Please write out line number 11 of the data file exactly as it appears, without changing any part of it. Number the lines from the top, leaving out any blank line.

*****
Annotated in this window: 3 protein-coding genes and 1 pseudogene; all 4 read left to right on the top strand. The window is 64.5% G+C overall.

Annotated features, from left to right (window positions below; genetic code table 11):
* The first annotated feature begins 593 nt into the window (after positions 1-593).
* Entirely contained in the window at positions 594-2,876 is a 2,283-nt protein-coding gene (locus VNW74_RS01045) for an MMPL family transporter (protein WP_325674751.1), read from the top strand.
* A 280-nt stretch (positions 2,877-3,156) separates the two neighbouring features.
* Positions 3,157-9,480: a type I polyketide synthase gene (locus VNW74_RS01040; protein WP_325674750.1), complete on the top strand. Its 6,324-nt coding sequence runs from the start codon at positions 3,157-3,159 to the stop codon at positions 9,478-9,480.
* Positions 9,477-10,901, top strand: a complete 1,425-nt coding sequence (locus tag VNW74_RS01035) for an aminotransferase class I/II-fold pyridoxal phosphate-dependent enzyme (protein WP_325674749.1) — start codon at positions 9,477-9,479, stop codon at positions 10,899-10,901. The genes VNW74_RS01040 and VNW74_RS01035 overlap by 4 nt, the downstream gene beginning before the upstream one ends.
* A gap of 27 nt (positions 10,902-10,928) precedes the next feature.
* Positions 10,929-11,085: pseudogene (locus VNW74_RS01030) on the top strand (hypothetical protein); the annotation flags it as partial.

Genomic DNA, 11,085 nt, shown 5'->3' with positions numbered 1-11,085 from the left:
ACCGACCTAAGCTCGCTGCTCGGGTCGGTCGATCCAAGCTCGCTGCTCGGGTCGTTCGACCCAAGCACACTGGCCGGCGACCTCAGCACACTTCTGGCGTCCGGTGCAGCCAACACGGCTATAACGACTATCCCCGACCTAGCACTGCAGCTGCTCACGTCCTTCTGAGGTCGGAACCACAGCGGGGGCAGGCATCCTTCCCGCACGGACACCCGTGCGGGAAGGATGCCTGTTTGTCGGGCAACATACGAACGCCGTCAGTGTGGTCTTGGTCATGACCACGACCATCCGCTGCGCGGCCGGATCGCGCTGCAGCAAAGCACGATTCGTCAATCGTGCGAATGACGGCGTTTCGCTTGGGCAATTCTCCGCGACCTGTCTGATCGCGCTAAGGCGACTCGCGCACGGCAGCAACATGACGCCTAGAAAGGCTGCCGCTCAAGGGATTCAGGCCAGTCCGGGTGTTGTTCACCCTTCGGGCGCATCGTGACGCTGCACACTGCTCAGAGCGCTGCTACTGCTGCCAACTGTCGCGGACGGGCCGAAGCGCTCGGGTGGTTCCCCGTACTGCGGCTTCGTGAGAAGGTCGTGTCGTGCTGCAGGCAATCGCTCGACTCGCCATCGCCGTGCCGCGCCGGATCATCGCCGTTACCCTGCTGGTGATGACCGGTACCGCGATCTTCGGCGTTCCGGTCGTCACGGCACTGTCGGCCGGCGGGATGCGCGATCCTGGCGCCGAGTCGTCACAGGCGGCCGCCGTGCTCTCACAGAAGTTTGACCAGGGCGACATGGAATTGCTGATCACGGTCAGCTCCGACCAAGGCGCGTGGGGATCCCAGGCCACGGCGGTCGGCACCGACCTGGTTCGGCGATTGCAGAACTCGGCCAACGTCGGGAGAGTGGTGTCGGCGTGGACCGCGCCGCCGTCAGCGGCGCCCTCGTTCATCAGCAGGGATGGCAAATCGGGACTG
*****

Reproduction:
ACCGACCTAAGCTCGCTGCTCGGGTCGGTCGATCCAAGCTCGCTGCTCGGGTCGTTCGACCCAAGCACACTGGCCGGCGACCTCAGCACACTTCTGGCGTCCGGTGCAGCCAACACGGCTATAACGACTATCCCCGACCTAGCACTGCAGCTGCTCACGTCCTTCTGAGGTCGGAACCACAGCGGGGGCAGGCATCCTTCCCGCACGGACACCCGTGCGGGAAGGATGCCTGTTTGTCGGGCAACATACGAACGCCGTCAGTGTGGTCTTGGTCATGACCACGACCATCCGCTGCGCGGCCGGATCGCGCTGCAGCAAAGCACGATTCGTCAATCGTGCGAATGACGGCGTTTCGCTTGGGCAATTCTCCGCGACCTGTCTGATCGCGCTAAGGCGACTCGCGCACGGCAGCAACATGACGCCTAGAAAGGCTGCCGCTCAAGGGATTCAGGCCAGTCCGGGTGTTGTTCACCCTTCGGGCGCATCGTGACGCTGCACACTGCTCAGAGCGCTGCTACTGCTGCCAACTGTCGCGGACGGGCCGAAGCGCTCGGGTGGTTCCCCGTACTGCGGCTTCGTGAGAAGGTCGTGTCGTGCTGCAGGCAATCGCTCGACTCGCCATCGCCGTGCCGCGCCGGATCATCGCCGTTACCCTGCTGGTGATGACCGGTACCGCGATCTTCGGCGTTCCGGTCGTCACGGCACTGTCGGCCGGCGGGATGCGCGATCCTGGCGCCGAGTCGTCACAGGCGGCCGCCGTGCTCTCACAGAAGTTTGACCAGGGCGACATGGAATTGCTGATCACGGTCAGCTCCGACCAAGGCGCGTGGGGATCCCAGGCCACGGCGGTCGGCACCGACCTGGTTCGGCGATTGCAGAACTCGGCCAACGTCGGGAGAGTGGTGTCGGCGTGGACCGCGCCGCCGTCAGCGGCGCCCTCGTTCATCAGCAGGGATGGCAAATCGGGACTG